"Confidential" v. "Required Reporting"
For both security and legal reasons, most College employees are required to report instances of sexual misconduct that they become aware of. The distinction of who is required to report and who can maintain complete confidentiality can be confusing. These explanations should help. If you still have questions about confidentiality, any members of the Sexual Misconduct Support Team can explain further.
"Confidential" Support People
Carleton’s Student Health and Counseling Staff (Psychologists, Nurses, Director) and Chaplain are Confidential Support People. This means that in most circumstances* they have a professional and legal obligation not to reveal information shared in the course and scope of performing their duties. When students talk to a Confidential Support Person about a possible violation of the sexual misconduct policy, that support person will not reveal or report this conversation in any identifying manner. The Confidential Support Person will however report the incident in a non-identifying manner to be part of the College's end-of-term Report on Sexual Misconduct, in compliance with state and federal laws.
Talking to a Confidential Source is not a Complaint under the College’s Sexual Misconduct Policies and Procedures, so will not start the investigation and adjudication process. Complaints must be filed with the College’s Complaint Process Coordinator. See the Student Sexual Misconduct Policies and Procedures for additional detail.
Non-identifying information on Community Concern forms will also be used for monitoring incidents of sexual misconduct in order to be in compliance with state and federal laws.
*Confidential support people do have a duty to report to someone when they have reasonable cause to believe that the person sharing information with them is dangerous to themselves or others. Student Health and Counseling counselors will review their confidentiality obligations with you when you meet with them.
Faculty and Staff
When a student or another member of the College community discusses or reports possible sexual misconduct to any College employee, that employee is expected to complete a Community Concern form. The form can be completed with identifying information about the incident (contact information, nature of concern and description of incident, approximate date of incident, and location of incident). The form is not a Complaint and will not automatically initiate an Investigation, although the Dean of Students Office may decide it is necessary to follow up on the Community Concern, and may request more information including the names of the parties involved.
This required reporting also applies to staff members involved in the complaint process, including the Coordinator of the Complaint Process, SMS Advisors, and the Chair of the CBSM. These resources can provide valuable information and support; they will exercise discretion and will not share your information inappropriately with others.
Peer Leaders with advisory/mentoring roles (RAs, SWAs, GSCAs, IPLs)
When a student or another member of the College community discusses or reports possible sexual misconduct to an RA, SWA, GSCA, or IPL, that peer leader is expected to:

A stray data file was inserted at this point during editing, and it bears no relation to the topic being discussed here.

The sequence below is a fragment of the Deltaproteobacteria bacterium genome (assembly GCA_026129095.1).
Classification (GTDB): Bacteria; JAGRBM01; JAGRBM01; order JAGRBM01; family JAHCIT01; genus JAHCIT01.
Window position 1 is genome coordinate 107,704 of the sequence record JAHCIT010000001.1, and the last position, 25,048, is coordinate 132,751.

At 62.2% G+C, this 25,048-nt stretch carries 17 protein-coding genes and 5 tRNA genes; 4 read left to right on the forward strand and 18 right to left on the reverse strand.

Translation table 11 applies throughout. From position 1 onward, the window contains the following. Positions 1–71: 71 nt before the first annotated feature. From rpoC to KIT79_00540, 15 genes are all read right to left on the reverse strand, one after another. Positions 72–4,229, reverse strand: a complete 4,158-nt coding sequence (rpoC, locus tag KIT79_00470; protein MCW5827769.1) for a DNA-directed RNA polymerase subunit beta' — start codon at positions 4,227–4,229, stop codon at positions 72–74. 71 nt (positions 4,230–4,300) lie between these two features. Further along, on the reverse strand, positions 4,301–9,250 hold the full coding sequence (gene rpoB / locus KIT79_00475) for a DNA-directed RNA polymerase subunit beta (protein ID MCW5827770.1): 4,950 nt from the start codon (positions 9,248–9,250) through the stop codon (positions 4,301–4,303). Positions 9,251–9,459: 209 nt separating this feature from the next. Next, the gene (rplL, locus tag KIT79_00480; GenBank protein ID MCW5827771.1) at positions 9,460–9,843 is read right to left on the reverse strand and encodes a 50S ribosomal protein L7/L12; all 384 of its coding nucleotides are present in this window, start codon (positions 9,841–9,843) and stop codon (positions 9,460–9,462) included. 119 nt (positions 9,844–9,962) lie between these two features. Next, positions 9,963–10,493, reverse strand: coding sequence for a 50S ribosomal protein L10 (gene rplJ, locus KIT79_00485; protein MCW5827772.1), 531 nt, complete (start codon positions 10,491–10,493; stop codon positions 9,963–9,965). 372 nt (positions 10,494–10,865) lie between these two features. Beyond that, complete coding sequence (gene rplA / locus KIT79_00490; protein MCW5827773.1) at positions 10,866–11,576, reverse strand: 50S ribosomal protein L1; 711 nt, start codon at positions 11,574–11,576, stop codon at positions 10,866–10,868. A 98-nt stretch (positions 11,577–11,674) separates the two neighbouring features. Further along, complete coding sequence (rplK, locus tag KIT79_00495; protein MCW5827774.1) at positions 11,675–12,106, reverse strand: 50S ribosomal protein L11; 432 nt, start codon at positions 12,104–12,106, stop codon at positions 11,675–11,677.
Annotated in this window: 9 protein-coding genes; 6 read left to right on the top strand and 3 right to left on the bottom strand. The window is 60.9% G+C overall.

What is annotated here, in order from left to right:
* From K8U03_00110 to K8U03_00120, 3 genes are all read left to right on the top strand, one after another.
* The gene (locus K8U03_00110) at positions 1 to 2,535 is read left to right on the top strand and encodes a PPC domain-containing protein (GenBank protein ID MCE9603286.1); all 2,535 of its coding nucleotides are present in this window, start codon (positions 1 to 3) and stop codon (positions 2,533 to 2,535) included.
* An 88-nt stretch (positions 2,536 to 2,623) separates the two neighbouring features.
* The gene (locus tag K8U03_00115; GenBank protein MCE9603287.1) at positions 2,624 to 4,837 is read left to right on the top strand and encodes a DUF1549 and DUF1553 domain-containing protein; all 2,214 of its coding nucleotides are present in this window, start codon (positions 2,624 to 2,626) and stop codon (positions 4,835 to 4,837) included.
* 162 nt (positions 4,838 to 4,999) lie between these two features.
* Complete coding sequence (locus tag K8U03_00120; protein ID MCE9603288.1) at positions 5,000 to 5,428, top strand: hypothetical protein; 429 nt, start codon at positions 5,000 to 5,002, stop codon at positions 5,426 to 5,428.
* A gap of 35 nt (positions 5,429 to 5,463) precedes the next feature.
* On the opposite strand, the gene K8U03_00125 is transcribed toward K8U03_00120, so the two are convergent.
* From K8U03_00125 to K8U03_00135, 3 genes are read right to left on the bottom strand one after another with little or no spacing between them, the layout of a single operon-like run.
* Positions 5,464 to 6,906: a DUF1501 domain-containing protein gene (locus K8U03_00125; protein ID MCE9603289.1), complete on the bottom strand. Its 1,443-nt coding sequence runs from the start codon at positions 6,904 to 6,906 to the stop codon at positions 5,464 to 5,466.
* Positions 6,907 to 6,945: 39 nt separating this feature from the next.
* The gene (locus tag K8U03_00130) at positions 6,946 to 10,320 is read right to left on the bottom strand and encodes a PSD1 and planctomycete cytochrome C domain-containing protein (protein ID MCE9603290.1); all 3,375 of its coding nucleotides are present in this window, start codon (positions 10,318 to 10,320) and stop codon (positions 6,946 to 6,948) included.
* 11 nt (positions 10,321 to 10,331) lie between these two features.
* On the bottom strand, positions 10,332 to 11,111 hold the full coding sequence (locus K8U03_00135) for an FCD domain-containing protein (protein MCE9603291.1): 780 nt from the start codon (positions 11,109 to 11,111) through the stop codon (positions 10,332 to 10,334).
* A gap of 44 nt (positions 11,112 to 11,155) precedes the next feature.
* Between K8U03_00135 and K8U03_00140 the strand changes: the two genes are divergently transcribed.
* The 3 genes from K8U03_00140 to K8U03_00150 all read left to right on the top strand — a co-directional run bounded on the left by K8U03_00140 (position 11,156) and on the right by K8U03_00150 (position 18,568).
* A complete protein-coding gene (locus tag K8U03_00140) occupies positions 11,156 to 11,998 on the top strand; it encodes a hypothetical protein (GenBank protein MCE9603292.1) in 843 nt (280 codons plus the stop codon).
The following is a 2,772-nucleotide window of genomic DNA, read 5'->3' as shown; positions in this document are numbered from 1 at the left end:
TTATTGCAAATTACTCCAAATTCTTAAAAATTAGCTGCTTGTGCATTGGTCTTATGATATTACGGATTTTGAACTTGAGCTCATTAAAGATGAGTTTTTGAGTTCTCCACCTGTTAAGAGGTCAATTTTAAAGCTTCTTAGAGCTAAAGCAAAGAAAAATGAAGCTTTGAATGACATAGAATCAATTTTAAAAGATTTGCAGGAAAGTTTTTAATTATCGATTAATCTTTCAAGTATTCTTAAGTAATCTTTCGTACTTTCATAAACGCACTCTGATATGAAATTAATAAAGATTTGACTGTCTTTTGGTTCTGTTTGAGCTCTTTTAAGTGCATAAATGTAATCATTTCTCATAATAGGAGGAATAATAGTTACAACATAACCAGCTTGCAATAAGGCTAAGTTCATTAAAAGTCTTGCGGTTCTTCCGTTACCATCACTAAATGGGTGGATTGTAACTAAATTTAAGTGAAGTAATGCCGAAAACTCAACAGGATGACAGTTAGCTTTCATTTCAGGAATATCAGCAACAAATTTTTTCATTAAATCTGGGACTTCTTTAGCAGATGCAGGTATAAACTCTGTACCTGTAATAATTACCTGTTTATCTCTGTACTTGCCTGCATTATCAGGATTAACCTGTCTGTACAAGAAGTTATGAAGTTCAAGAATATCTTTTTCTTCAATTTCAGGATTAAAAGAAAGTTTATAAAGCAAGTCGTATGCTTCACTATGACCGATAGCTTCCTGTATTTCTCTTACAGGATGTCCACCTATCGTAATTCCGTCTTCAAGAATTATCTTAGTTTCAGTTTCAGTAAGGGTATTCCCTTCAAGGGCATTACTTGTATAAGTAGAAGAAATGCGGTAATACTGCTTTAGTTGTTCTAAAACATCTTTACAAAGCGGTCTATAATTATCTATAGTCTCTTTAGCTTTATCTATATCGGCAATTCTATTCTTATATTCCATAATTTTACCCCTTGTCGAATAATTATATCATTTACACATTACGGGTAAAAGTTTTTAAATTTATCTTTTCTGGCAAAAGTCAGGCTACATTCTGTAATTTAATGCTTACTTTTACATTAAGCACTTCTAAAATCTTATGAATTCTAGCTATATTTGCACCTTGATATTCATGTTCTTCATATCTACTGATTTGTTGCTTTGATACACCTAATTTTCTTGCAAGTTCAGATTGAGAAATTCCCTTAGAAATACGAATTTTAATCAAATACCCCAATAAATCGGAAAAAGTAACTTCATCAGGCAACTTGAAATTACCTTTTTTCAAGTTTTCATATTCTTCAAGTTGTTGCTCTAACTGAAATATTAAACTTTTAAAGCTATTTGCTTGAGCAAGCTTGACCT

- complete a "Community Concern" form with non-identifying information about the incident (Contact information, Nature of Concern and Description of incident, approximate date of incident, and location of incident); and
- inform their supervisor, in non-identifying terms, that they have knowledge of possible sexual misconduct. Their supervisors will then confer with a Confidential Support Person to ensure that the issue is being handled appropriately; and
- contact a Confidential Support Person to discuss the incident and the individuals affected.
A Community Concern form is not a Complaint and will not automatically initiate an Investigation, although the Dean of Students Office may decide it is necessary to follow up on the Community Concern, and may request more information. Non-identifying information on Community Concern forms will also be used for monitoring incidents of sexual misconduct in order to be in compliance with state and federal laws.
Why are faculty, staff, and peer leaders with advisory/mentoring roles required to report?
Faculty, staff, and peer leaders are required to report incidents of possible sexual misconduct because Carleton College desires to maintain a community free of sexual misconduct. Safety is a main consideration, and in order for the Dean of Students office to assess and address potentially harmful acts, they need to have information about these incidents and behaviors. The College has both an ethical and legal duty to respond promptly and appropriately to any behavior which may threaten the community or violate Carleton’s Policies Against Sexual Misconduct.
Also, under Title IX, a federal law, the College is required to take action when they learn of possible sexual misconduct. Faculty, staff and peer leaders are obligated to report under that law.
What about other students on campus that aren’t Peer Leaders with advisory/mentoring roles?
Students/peers, including volunteer CAASHA peer advocates, are not obligated to report discussions or reports of possible violation of the Sexual Misconduct Policy to anyone, but are encouraged to complete Community Concern forms to inform the Dean of Students office of troubling behavior.